Care Free Landscapes

Care Free Landscapes
Most of us don’t have unlimited time to spend maintaining the landscape. That doesn’t mean we have to neglect those chores. With proper planning, care free landscapes are possible.

Choose the right kinds of plants for your situation. You need a good fit between the growing conditions and the plant. In other words, don’t put an herb requiring a well drained soil into a boggy spot.

Know the habits of the plants you are buying. Are they prone to diseases or insect problems? Do they have messy habits, such as dropping fruits and seeds?

Generally, care free plants require less work in terms of dead heading, pruning, and staking. They will also be resistant to drought and the usual insects and diseases. You won’t go wrong if you choose award winners, such as the All-America Rose Selections.

When designing your landscape, pay attention to the style that you choose. Formal gardens will generally require more upkeep than informal designs. So far as low maintenance is concerned, a naturalistic design is best. In such landscapes, informal beds under trees would be ideal. Planted with drought tolerant, shade loving ferns and natives, these plantings would require little attention.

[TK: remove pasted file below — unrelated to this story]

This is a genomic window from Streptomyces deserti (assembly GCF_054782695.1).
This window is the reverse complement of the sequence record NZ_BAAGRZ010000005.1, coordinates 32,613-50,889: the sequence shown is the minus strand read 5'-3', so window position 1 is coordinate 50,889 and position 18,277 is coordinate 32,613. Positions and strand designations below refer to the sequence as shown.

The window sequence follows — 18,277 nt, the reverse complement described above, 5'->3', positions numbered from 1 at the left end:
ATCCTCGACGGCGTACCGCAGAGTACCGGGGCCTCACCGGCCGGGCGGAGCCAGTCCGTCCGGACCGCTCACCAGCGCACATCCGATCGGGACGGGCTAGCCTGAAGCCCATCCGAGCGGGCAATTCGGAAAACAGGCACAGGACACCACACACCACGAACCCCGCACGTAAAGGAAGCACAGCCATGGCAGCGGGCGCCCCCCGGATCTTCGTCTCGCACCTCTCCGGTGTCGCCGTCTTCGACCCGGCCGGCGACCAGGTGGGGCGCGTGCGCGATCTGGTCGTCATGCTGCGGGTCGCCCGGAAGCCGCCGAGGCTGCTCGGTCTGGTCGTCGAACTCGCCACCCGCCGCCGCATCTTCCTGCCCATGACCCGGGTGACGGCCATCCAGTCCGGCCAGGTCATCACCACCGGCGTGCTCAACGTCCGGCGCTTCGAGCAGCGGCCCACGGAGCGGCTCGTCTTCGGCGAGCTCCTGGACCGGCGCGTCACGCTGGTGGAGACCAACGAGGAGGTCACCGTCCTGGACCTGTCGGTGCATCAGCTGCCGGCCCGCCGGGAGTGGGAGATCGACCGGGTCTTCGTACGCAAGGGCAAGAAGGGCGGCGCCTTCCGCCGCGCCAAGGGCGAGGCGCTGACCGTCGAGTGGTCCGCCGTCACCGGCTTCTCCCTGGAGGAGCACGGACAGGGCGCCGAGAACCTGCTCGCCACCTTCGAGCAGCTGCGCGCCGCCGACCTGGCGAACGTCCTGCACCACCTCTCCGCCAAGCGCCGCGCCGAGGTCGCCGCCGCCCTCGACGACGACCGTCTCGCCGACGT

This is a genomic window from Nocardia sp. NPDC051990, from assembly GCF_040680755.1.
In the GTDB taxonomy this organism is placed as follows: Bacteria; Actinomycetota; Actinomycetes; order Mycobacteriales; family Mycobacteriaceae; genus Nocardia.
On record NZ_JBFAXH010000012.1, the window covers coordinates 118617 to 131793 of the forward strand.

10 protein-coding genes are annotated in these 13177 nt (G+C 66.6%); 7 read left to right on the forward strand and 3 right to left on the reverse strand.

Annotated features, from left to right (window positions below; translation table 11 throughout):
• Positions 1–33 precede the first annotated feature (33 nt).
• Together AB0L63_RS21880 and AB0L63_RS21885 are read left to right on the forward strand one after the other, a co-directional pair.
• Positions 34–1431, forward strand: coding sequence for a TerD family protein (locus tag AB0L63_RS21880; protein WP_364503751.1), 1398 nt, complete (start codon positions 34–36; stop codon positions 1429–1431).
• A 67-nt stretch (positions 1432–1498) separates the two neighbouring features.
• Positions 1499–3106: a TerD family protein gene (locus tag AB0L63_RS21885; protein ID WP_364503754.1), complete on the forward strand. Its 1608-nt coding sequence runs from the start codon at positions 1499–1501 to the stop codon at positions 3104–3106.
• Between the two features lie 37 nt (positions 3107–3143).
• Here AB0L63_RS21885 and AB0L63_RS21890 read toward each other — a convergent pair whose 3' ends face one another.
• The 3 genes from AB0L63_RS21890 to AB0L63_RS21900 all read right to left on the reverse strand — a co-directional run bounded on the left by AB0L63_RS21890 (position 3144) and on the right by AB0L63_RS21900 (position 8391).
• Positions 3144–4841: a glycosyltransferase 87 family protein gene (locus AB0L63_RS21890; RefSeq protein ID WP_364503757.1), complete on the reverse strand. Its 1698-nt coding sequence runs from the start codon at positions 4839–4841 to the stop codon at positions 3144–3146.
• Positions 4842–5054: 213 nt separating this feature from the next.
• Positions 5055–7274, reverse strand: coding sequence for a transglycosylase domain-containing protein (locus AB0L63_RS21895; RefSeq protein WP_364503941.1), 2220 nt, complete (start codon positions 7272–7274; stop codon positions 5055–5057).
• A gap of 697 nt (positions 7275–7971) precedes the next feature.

Raised beds are easier to work and to weed. For those, I would recommend rot-proof woods or the newer composite materials that are generally made from recycled plastics and/or wood by-products.

Concerning flowering plants, the annuals are generally considered high maintenance. For that reason, I limit my use of these to container gardens. Annuals must be replanted every year, and often require high input in terms of fertilizer and water to look their best. These plants do deserve a place in the landscape in strategic areas. For example, you want entryways and areas around porches, decks, and patios to look beautiful.

In most landscapes, the lawn requires the most attention. That’s one reason I reduced the amount of lawn I have over a period of years. I did this by expanding my easy care perennial beds.

Proper plant spacing is a crucial issue. Crowding plants together will result in the need for high maintenance. This is especially true when planting shrubs or ground covers along walkways. Determine the expected mature size of the plants. Give them a little extra space just for good air circulation. By doing this, you will have to do less pruning to keep things within bounds.

There are bound to be problem areas within every landscape. For example, the spot running along the length of the house under the eaves tends to be dry. It is hard for enough rainfall to reach any plants that are growing in that area. There are several solutions to this problem. One is to use gravel beds like those seen in Japanese temple gardens.

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This content was written by Connie Krochmal. If you wish to use this content in any manner, you need written permission. Contact Connie Krochmal for details.